Cookie in the sun.

Cookie in the sun.

As you might be able to tell, I loved Niche. Couldn’t find anything to fault it on my first visit, and hope that will remain the same on my sure-to-be-lots of subsequent visits. Any and all gluten free people of London must visit. And take your ‘normal’ friends, they’ll never know the difference. The food is just good, in addition to being gluten free.

I decided to go for a typical brunch main on this visit but spent a long time agonising over my decision. I will have to go back many times, as I really wanted to try the cauliflower steak, the superfood salad, the beef and chorizo pie, and pretty much everything else on the menu. I will update this review as I try more. I have discovered that they do takeaway and Deliveroo, which may be great for tastiness but bad for my bank balance.

We had had brunch the day before at a hipster spot in Hackney. Where we paid a lot more for a dark restaurant, unseasoned food, and no gluten free carbs on the menu whatsoever. I will only be returning to one brunch place that I tried this weekend, and it is most definitely Niche.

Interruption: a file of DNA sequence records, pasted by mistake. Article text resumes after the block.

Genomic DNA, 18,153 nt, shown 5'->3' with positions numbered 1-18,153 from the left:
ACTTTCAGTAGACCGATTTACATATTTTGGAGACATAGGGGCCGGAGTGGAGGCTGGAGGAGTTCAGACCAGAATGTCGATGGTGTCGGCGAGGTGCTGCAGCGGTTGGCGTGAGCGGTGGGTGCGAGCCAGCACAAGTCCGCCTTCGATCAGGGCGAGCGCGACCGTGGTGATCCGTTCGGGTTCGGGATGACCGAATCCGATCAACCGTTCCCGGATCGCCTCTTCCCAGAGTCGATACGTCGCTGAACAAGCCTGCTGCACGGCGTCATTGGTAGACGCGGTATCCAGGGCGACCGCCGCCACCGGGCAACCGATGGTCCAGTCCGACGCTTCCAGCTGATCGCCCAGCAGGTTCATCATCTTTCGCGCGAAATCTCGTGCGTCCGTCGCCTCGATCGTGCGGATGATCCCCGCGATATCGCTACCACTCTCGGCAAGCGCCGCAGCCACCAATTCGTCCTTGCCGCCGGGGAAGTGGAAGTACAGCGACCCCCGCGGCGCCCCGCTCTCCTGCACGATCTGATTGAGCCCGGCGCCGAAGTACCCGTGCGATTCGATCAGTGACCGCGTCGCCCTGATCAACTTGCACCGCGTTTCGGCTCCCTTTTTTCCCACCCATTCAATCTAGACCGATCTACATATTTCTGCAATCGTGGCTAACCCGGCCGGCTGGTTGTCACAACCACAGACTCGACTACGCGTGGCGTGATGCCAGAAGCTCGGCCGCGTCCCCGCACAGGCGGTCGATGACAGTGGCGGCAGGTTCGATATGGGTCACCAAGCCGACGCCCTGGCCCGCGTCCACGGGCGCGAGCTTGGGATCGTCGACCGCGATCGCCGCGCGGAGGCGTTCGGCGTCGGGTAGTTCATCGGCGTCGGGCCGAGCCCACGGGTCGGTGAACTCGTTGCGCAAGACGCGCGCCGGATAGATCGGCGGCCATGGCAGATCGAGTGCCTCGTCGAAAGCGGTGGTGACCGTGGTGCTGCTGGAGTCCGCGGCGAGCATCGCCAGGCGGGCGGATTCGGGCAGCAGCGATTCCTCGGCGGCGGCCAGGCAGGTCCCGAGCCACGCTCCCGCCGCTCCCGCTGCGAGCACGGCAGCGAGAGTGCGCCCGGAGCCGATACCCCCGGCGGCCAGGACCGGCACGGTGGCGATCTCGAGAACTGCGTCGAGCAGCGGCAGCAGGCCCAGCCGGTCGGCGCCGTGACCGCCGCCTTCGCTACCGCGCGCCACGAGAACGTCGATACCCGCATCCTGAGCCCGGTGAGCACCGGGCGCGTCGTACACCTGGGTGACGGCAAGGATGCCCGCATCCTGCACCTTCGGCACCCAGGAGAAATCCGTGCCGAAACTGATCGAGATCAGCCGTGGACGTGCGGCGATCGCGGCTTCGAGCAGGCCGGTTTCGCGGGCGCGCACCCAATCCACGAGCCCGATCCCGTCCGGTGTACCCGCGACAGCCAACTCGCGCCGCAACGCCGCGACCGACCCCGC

La Polenteria – Gluten Free Restaurant Review

London can often feel full of chain restaurants, which can be both good and bad as a coeliac. I am often grateful for the large number of Pizza Expresses available, especially with the never-ending supply of vouchers, but I also like to support independent restaurants and eat something different! Luckily Soho has a large number of independent restaurants with gluten free options, including one of my favourites: La Polenteria.

On one visit they had balloons that you could write on. This was my contribution.